With estimates that African-Americans make up a mere 1% of the U.S. wine industry, Phil Long is hoping for change.
He's the founder of Longevity wines in Livermore, California -
and is one of a series of producers and sellers fighting to diversify their industry.
“I didn't start out to be a Black winemaker, I just I'm a winemaker that is Black. But once I realized how few there were and I started understanding the non-diverse landscape, that's when it became more of an element of who I am."
Long is also president of the Association of African American Vintners
and is working to make the sector more inclusive.
"The first prong is to try to create awareness among young people of color, of any color, that this is an actual industry you can have a career in. The second prong is to create paths for them and that we do through scholarships [...] And then the third prong is because we are where we are and there are so few of us, we're trying to create awareness among the general public that there are African-American winemakers and people of color and women winemakers that we're out here too."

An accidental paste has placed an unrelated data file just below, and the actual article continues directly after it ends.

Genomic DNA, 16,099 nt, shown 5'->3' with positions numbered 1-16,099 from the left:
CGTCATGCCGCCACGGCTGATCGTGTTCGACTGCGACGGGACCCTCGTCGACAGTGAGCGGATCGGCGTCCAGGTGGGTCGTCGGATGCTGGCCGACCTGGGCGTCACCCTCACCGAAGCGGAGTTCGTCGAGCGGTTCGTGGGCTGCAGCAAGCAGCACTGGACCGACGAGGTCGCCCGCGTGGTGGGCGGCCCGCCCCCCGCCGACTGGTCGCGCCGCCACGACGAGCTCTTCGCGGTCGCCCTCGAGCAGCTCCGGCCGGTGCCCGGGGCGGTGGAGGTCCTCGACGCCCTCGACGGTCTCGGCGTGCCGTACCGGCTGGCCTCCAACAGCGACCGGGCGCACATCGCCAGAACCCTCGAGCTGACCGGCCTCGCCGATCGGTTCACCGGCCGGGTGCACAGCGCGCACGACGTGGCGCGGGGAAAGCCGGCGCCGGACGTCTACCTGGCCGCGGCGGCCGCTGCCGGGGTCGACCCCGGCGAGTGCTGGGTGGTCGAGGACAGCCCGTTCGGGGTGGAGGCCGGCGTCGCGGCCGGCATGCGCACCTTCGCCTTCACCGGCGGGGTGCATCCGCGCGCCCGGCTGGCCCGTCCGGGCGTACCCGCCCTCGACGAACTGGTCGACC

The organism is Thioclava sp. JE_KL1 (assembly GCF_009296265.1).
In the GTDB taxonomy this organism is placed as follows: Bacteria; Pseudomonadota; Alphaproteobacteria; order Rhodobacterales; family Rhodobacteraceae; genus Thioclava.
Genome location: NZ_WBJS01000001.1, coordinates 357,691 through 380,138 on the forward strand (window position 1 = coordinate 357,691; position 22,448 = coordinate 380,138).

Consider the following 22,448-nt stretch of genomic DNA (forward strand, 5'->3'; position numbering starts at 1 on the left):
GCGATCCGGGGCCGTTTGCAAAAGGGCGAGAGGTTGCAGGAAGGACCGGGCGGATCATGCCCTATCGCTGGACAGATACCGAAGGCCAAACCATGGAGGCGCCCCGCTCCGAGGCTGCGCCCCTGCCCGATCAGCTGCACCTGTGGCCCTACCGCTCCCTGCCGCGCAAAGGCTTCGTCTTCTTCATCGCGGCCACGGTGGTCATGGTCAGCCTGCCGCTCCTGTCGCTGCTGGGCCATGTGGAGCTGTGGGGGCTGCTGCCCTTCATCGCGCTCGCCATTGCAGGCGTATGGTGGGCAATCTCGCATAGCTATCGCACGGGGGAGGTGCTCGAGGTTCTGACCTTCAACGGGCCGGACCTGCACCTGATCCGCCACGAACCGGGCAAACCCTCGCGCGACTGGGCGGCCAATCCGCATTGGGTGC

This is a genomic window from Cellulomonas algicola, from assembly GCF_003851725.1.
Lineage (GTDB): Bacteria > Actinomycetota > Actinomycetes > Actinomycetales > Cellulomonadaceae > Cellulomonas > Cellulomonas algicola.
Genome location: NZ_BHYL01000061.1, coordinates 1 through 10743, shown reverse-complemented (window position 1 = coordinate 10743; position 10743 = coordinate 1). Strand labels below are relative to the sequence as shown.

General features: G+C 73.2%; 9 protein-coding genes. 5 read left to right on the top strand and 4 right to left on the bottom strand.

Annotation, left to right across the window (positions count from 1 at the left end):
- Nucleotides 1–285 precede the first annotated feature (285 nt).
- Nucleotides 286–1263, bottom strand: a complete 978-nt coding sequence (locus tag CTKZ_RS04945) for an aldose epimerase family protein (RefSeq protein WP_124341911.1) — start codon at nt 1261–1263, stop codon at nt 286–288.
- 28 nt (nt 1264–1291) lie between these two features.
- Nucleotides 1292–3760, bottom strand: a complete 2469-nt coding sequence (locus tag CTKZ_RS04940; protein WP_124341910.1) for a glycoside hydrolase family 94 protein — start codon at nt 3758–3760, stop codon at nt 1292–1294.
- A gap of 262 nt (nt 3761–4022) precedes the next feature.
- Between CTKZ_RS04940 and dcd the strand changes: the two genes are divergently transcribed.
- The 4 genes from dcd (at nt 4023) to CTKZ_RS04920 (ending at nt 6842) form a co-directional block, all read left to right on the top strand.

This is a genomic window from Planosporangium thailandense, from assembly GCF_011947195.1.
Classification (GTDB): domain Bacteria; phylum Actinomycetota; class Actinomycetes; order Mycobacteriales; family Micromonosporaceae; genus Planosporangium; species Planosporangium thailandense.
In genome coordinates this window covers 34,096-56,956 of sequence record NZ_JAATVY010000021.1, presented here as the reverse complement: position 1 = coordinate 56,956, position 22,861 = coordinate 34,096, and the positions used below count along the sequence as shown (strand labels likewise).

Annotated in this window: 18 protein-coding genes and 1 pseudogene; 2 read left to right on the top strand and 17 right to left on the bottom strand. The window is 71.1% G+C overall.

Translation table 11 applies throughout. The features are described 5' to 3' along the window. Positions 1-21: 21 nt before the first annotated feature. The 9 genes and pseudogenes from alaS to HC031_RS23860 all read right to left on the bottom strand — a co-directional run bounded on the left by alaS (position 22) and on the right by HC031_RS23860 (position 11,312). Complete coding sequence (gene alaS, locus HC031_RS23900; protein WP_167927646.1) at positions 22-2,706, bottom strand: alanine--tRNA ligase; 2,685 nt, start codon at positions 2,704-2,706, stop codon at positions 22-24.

"Welcome to Happy Cork."
On the other side of the business, there are wine sellers like Sunshine Floss.
She opened her wine store in Brooklyn in 2018, with the goal of stocking black-owned brands.
"Brown Estate, one of my favorites, it's the first Black family to own a vineyard in Napa Valley. So, definitely the heritage behind it alone in itself is amazing."
The store carries labels from all around the world
including offerings from Mary J. Blige and John Legend.
But Sunshine says there’s still a long road ahead.
"A lot of the winemakers that I talk to now, they would tell me, they would walk into wine stores, say, hey, I have this amazing product and people wouldn't even look at them. So, for me, it's extremely important to be able to give this platform to a lot of these black-owned winemakers."
In February, some of the world’s premiere Black wine brands came together online to share their experiences of racism and hopes for the community.
Chris Christensen owns Bodkin Wines.
"I had more of those moments earlier on in my career where it's like, are you the winemaker? I'm like, yes, yes, I am, I'm also the owner."
"Kristen what do you think about this wine?"
Meanwhile, Kristen Braswell, founder of CrushGlobal Travel is creating spaces for Black wine drinkers, through virtual events like these:
"Just as the Black traveler is not a monolith, neither is the Black wine drinker and so I felt like this was a great opportunity to not only educate Black wine drinkers about wine, but also to show the wine industry we are interested in drinking wine, traveling, learning and purchasing."